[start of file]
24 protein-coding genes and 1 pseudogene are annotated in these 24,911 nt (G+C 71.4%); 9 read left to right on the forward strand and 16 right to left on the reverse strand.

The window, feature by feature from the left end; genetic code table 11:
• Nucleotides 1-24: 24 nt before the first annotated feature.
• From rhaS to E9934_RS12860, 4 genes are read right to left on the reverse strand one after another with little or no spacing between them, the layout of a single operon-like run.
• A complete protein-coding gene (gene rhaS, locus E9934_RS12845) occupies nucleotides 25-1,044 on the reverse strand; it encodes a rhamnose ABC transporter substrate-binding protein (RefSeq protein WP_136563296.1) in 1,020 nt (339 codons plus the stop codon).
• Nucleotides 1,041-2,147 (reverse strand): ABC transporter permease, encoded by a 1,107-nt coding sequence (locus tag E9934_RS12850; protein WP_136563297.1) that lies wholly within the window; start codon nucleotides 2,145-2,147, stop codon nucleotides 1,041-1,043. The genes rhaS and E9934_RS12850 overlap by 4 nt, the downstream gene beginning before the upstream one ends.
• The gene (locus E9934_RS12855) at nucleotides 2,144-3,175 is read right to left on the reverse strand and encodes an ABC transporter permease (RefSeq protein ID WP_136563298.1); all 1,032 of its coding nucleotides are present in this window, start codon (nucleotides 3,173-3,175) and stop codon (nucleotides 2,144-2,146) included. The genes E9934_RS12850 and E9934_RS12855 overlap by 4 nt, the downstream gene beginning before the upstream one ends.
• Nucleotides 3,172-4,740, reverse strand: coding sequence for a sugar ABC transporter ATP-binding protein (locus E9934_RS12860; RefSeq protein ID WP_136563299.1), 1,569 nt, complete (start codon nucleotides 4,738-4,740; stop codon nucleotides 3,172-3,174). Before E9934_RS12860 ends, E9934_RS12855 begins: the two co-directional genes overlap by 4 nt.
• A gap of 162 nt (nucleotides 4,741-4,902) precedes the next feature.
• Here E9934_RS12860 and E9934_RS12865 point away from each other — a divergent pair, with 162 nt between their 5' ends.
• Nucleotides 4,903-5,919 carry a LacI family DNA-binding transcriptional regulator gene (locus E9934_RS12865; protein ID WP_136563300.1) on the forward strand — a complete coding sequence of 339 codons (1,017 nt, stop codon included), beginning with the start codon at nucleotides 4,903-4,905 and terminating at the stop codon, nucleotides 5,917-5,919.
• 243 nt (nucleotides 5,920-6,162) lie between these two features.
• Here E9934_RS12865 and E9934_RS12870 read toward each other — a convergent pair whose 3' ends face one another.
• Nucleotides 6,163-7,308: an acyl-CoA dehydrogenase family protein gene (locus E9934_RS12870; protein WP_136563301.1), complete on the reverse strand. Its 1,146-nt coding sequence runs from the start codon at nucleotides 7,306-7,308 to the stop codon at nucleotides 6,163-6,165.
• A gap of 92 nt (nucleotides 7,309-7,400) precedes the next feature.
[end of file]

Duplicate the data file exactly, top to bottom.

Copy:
24 protein-coding genes and 1 pseudogene are annotated in these 24,911 nt (G+C 71.4%); 9 read left to right on the forward strand and 16 right to left on the reverse strand.

The window, feature by feature from the left end; genetic code table 11:
• Nucleotides 1-24: 24 nt before the first annotated feature.
• From rhaS to E9934_RS12860, 4 genes are read right to left on the reverse strand one after another with little or no spacing between them, the layout of a single operon-like run.
• A complete protein-coding gene (gene rhaS, locus E9934_RS12845) occupies nucleotides 25-1,044 on the reverse strand; it encodes a rhamnose ABC transporter substrate-binding protein (RefSeq protein WP_136563296.1) in 1,020 nt (339 codons plus the stop codon).
• Nucleotides 1,041-2,147 (reverse strand): ABC transporter permease, encoded by a 1,107-nt coding sequence (locus tag E9934_RS12850; protein WP_136563297.1) that lies wholly within the window; start codon nucleotides 2,145-2,147, stop codon nucleotides 1,041-1,043. The genes rhaS and E9934_RS12850 overlap by 4 nt, the downstream gene beginning before the upstream one ends.
• The gene (locus E9934_RS12855) at nucleotides 2,144-3,175 is read right to left on the reverse strand and encodes an ABC transporter permease (RefSeq protein ID WP_136563298.1); all 1,032 of its coding nucleotides are present in this window, start codon (nucleotides 3,173-3,175) and stop codon (nucleotides 2,144-2,146) included. The genes E9934_RS12850 and E9934_RS12855 overlap by 4 nt, the downstream gene beginning before the upstream one ends.
• Nucleotides 3,172-4,740, reverse strand: coding sequence for a sugar ABC transporter ATP-binding protein (locus E9934_RS12860; RefSeq protein ID WP_136563299.1), 1,569 nt, complete (start codon nucleotides 4,738-4,740; stop codon nucleotides 3,172-3,174). Before E9934_RS12860 ends, E9934_RS12855 begins: the two co-directional genes overlap by 4 nt.
• A gap of 162 nt (nucleotides 4,741-4,902) precedes the next feature.
• Here E9934_RS12860 and E9934_RS12865 point away from each other — a divergent pair, with 162 nt between their 5' ends.
• Nucleotides 4,903-5,919 carry a LacI family DNA-binding transcriptional regulator gene (locus E9934_RS12865; protein ID WP_136563300.1) on the forward strand — a complete coding sequence of 339 codons (1,017 nt, stop codon included), beginning with the start codon at nucleotides 4,903-4,905 and terminating at the stop codon, nucleotides 5,917-5,919.
• 243 nt (nucleotides 5,920-6,162) lie between these two features.
• Here E9934_RS12865 and E9934_RS12870 read toward each other — a convergent pair whose 3' ends face one another.
• Nucleotides 6,163-7,308: an acyl-CoA dehydrogenase family protein gene (locus E9934_RS12870; protein WP_136563301.1), complete on the reverse strand. Its 1,146-nt coding sequence runs from the start codon at nucleotides 7,306-7,308 to the stop codon at nucleotides 6,163-6,165.
• A gap of 92 nt (nucleotides 7,309-7,400) precedes the next feature.